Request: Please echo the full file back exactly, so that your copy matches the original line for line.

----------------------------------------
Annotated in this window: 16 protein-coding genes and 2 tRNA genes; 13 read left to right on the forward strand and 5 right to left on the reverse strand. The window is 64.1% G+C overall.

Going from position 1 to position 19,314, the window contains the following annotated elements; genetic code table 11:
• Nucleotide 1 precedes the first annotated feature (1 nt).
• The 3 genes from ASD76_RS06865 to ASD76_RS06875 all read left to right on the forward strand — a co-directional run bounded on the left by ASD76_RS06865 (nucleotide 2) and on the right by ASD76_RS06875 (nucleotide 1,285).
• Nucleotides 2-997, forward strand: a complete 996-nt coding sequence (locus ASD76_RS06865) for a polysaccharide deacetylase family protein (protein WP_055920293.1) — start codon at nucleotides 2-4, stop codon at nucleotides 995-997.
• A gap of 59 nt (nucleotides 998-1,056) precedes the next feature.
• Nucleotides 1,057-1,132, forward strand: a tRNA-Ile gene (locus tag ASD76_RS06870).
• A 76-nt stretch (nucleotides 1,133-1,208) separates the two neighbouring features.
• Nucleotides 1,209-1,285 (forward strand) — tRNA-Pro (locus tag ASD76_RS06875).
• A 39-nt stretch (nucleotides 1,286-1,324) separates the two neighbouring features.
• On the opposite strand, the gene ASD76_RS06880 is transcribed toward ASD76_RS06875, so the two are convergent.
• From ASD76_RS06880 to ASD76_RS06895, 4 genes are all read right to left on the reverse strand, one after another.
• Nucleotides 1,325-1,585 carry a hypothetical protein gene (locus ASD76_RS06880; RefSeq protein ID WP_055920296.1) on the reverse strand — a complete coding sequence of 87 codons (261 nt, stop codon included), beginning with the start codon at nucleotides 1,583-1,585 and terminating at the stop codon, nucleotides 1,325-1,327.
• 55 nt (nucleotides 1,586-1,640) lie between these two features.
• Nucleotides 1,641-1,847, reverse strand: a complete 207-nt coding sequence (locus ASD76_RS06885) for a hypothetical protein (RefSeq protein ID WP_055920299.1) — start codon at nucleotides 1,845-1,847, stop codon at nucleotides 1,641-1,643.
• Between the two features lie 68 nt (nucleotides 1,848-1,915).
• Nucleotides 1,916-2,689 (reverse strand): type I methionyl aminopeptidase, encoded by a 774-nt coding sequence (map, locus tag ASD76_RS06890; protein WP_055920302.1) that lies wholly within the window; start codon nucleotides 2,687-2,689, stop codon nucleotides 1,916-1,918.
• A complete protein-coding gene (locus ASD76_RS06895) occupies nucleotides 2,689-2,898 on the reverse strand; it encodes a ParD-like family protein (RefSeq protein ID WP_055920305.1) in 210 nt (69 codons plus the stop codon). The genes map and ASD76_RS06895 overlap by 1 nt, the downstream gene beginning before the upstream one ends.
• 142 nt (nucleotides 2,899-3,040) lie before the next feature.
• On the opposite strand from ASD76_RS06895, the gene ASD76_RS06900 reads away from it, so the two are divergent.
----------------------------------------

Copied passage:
Annotated in this window: 16 protein-coding genes and 2 tRNA genes; 13 read left to right on the forward strand and 5 right to left on the reverse strand. The window is 64.1% G+C overall.

Going from position 1 to position 19,314, the window contains the following annotated elements; genetic code table 11:
• Nucleotide 1 precedes the first annotated feature (1 nt).
• The 3 genes from ASD76_RS06865 to ASD76_RS06875 all read left to right on the forward strand — a co-directional run bounded on the left by ASD76_RS06865 (nucleotide 2) and on the right by ASD76_RS06875 (nucleotide 1,285).
• Nucleotides 2-997, forward strand: a complete 996-nt coding sequence (locus ASD76_RS06865) for a polysaccharide deacetylase family protein (protein WP_055920293.1) — start codon at nucleotides 2-4, stop codon at nucleotides 995-997.
• A gap of 59 nt (nucleotides 998-1,056) precedes the next feature.
• Nucleotides 1,057-1,132, forward strand: a tRNA-Ile gene (locus tag ASD76_RS06870).
• A 76-nt stretch (nucleotides 1,133-1,208) separates the two neighbouring features.
• Nucleotides 1,209-1,285 (forward strand) — tRNA-Pro (locus tag ASD76_RS06875).
• A 39-nt stretch (nucleotides 1,286-1,324) separates the two neighbouring features.
• On the opposite strand, the gene ASD76_RS06880 is transcribed toward ASD76_RS06875, so the two are convergent.
• From ASD76_RS06880 to ASD76_RS06895, 4 genes are all read right to left on the reverse strand, one after another.
• Nucleotides 1,325-1,585 carry a hypothetical protein gene (locus ASD76_RS06880; RefSeq protein ID WP_055920296.1) on the reverse strand — a complete coding sequence of 87 codons (261 nt, stop codon included), beginning with the start codon at nucleotides 1,583-1,585 and terminating at the stop codon, nucleotides 1,325-1,327.
• 55 nt (nucleotides 1,586-1,640) lie between these two features.
• Nucleotides 1,641-1,847, reverse strand: a complete 207-nt coding sequence (locus ASD76_RS06885) for a hypothetical protein (RefSeq protein ID WP_055920299.1) — start codon at nucleotides 1,845-1,847, stop codon at nucleotides 1,641-1,643.
• Between the two features lie 68 nt (nucleotides 1,848-1,915).
• Nucleotides 1,916-2,689 (reverse strand): type I methionyl aminopeptidase, encoded by a 774-nt coding sequence (map, locus tag ASD76_RS06890; protein WP_055920302.1) that lies wholly within the window; start codon nucleotides 2,687-2,689, stop codon nucleotides 1,916-1,918.
• A complete protein-coding gene (locus ASD76_RS06895) occupies nucleotides 2,689-2,898 on the reverse strand; it encodes a ParD-like family protein (RefSeq protein ID WP_055920305.1) in 210 nt (69 codons plus the stop codon). The genes map and ASD76_RS06895 overlap by 1 nt, the downstream gene beginning before the upstream one ends.
• 142 nt (nucleotides 2,899-3,040) lie before the next feature.
• On the opposite strand from ASD76_RS06895, the gene ASD76_RS06900 reads away from it, so the two are divergent.